- Pamela Price.
East Bay progressives swooned last year when attorney Pamela Price announced that she would challenge incumbent Alameda County District Attorney Nancy O'Malley in the June 2018 election. Price, a longtime civil rights lawyer, has already garnered endorsements from prominent elected officials as well as movement leaders like Black Lives Matter co-founder Alicia Garza.
At campaign events, Price criticizes O'Malley's record, especially on the pressing issue of police accountability. She accuses O'Malley of being too soft on bad cops, arguing that her opponent doesn't proactively investigate police corruption, and when police are caught red-handed, O'Malley doesn't prosecute them to the fullest extent of the law. To underscore this point, Price brings up the story of Jasmine Abuslin.
Better known as "Celeste Guap," Abuslin was sexually exploited by as many as two-dozen Bay Area cops a few years ago. Some of the abuse occurred when she was a minor. At a debate with O'Malley last September, Price said O'Malley allowed police officers to escape unpunished. Worst of all, Price said police commanders like former Oakland Police Chief Sean Whent got away with muzzling internal investigations into the matter. O'Malley never charged Whent nor any other OPD commander with obstruction of justice.
Price also reminds her supporters at campaign events that she and fellow civil rights attorney Charles Bonner were the ones who came to Abuslin's aid.
But the story of Price and Abuslin is far more complicated than that of a teen who was exploited by cops and an incumbent DA who allegedly looked the other way while Price and Bonner came to the rescue.
For one thing, Abuslin isn't supporting Price for district attorney. In fact, in a recent interview, Abuslin accused Price of exploiting her and acting out of greed. Abuslin said Price and Bonner even got her family to sign over intellectual property rights to her story.
She also alleges that Price held her incommunicado for several weeks in 2016 at a remote Lake County home owned by Bonner that was guarded by armed private security officers. Abuslin's parents say they were told by Price and the security guards to stay away. Abuslin's cellphone also went missing while in Price's possession, so she couldn't contact her family.
Later, Price and Bonner filed at least $114 million in legal claims against several Bay Area police departments. But Abuslin said she wasn't fully consulted about these legal actions and wasn't certain she wanted the lawsuits to move forward.
In a recent interview, Abuslin said she's grateful to Price and Bonner for getting her out of a Florida jail. But she said Price's behavior, especially later, caused a lot of friction and that she ended up feeling used rather than helped.
In an interview, Price responded by saying she's not surprised that Abuslin is upset. Price said everyone from the DA to the media to elected officials, and even her attorneys, failed the teenager in some way.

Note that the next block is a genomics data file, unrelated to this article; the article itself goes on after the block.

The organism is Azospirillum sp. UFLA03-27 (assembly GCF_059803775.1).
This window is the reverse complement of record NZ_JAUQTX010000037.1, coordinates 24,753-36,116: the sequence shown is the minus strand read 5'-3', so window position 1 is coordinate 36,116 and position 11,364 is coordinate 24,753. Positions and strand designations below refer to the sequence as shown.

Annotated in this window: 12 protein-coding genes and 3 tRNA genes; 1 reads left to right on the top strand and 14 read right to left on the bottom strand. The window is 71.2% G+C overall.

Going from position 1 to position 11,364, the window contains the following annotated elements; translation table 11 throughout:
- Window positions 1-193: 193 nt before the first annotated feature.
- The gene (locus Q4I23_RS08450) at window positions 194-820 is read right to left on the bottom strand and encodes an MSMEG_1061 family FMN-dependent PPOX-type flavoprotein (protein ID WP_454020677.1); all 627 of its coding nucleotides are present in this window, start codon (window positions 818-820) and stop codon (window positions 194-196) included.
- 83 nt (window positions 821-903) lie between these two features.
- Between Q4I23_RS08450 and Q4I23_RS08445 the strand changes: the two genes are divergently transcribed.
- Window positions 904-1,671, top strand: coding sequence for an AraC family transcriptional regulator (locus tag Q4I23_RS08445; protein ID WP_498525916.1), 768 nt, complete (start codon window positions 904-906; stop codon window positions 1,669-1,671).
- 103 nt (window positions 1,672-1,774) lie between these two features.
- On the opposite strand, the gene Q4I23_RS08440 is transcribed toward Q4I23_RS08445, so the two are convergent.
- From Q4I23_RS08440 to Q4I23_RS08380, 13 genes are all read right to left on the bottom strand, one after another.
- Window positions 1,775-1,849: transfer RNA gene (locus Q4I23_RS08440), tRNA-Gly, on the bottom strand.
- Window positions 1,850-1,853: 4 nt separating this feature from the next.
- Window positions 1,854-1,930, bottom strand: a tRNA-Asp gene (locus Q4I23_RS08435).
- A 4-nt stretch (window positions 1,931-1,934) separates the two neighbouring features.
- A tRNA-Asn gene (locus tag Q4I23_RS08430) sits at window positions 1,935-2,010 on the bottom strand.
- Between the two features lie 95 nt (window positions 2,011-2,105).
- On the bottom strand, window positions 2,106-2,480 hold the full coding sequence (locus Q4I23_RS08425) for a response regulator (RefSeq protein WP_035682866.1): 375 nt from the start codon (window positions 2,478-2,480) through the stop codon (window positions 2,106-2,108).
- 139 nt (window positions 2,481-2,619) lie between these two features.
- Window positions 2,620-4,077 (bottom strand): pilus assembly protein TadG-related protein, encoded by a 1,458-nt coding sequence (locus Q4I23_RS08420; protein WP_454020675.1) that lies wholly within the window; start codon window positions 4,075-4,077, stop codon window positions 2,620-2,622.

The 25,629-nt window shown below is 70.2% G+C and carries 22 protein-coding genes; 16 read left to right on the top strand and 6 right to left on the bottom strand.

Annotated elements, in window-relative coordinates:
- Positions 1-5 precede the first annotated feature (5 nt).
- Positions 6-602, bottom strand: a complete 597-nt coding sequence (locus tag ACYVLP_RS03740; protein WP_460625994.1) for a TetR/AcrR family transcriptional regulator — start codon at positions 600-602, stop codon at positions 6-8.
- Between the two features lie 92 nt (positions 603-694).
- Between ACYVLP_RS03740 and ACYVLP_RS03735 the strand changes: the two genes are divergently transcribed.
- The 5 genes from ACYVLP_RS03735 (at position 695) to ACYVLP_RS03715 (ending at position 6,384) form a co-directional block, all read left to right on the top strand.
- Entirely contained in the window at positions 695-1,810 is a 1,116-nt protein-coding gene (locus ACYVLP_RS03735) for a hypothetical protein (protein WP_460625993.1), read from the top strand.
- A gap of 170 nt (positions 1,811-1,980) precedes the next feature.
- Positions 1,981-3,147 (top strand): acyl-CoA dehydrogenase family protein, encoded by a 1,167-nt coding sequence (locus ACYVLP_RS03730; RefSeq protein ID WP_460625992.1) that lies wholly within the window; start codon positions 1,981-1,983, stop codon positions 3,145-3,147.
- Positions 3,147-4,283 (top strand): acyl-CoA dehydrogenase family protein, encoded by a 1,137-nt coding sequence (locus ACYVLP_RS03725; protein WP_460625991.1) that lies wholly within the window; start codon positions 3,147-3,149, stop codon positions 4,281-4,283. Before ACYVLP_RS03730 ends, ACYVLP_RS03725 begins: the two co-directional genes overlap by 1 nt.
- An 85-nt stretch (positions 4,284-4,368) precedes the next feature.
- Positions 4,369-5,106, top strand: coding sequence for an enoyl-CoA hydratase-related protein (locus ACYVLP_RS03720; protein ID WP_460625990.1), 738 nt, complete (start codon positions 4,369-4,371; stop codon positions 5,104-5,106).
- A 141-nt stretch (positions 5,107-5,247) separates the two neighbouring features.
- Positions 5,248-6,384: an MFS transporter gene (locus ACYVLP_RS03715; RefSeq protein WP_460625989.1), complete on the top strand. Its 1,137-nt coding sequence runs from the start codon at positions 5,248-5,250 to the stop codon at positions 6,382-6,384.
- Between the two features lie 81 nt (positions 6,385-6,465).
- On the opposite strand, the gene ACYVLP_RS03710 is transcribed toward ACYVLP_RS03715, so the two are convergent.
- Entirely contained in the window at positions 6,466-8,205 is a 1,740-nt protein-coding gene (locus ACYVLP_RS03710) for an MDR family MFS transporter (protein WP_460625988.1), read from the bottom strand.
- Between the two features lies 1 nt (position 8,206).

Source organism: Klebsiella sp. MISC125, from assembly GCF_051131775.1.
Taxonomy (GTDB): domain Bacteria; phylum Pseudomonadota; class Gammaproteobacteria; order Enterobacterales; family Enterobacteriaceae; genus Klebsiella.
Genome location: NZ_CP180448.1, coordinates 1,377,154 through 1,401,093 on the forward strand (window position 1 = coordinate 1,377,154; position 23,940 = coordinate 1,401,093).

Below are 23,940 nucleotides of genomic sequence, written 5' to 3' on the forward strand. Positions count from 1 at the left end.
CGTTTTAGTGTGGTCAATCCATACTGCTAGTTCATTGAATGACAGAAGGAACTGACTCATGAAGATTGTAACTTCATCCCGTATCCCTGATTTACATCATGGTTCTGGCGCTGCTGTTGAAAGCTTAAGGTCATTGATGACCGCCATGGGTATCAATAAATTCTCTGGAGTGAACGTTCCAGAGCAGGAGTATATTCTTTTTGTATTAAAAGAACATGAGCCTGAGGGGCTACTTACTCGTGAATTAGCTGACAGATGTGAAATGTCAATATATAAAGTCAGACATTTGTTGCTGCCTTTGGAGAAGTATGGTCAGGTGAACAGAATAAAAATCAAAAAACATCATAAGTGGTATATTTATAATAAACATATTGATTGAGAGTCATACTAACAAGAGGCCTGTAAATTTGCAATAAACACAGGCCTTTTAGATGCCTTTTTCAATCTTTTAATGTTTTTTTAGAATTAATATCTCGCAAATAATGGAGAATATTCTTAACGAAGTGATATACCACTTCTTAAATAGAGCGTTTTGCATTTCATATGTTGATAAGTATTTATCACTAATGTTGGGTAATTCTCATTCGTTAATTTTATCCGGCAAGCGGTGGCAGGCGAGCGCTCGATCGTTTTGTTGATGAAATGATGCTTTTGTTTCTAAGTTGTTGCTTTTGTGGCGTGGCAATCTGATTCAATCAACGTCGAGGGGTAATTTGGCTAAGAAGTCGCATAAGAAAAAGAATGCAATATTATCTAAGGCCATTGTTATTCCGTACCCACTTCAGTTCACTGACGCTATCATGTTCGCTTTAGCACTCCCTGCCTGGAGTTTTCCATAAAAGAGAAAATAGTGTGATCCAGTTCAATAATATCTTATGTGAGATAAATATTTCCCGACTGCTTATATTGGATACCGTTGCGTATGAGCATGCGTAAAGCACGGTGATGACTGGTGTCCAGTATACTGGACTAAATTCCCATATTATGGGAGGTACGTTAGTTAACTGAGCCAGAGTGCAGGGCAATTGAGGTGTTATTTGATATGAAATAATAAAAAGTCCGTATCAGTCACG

Price's involvement in the case began in September 2016. Abuslin had been flown by the Richmond Police Department to attend a drug rehab in Florida, but when she attempted to leave the center, she was arrested and charged with assault.
Price and Bonner hastily met with Abuslin's father, Henry Abuslin, in Richmond, where he signed a legal retainer. But the agreement, dated Sept. 4 — while Abuslin was still in jail — not only retained Price and Bonner as the teenager's attorneys related to her abuse by Bay Area police agencies, but it also gave the lawyers the right to represent her in potential future media deals, including books, TV, and film. It also provided Price and Bonner with an "exclusive and irrevocable" option to purchase the intellectual property rights to the teen's story, according to a copy of the retainer reviewed by the Express.
"I remember talking movie and book deals at the first meeting," said Jasmine Abuslin in a recent interview, referring to her earliest meetings with Price and Bonner. "I found it funny that it was so quick. I was like, 'Damn, can we get me out of jail first?'"
Price said this intellectual property rights clause in the contract was a standard feature included by Bonner. He did not return phone calls and an email seeking comment.
Later, when Price arrived in Florida, Abuslin described her as acting "very happy" and said that Price and Bonner would talk about the millions of dollars her legal claims were worth. According to Abuslin, Price and Bonner also had her sign papers that allowed them to obtain her property from the rehab center, including her cellphone. The cellphone later went missing.
"I remember asking for my stuff, but they kept making excuses that the phone was in other luggage, or they didn't have it with them at the moment," said Abuslin. Weeks later, back in California, Abuslin said she confronted Price about the cellphone: "She was like, 'I don't have it, sweetie. I lost it after the airport.'"
The missing cellphone meant that Abuslin couldn't communicate with her family and friends, but Price and Bonner told media at the time that Abuslin wanted her privacy.
There was, in fact, a media frenzy around the teenager's story. Price initially got involved in the case, she said, because much of the media coverage fixated on Abuslin and identified her as a "prostitute," when, in fact, she was a victim. Price said she wanted to intervene and cut off this narrative because she felt it was harmful to the teenager and distracting from the police corruption that should have been front and center.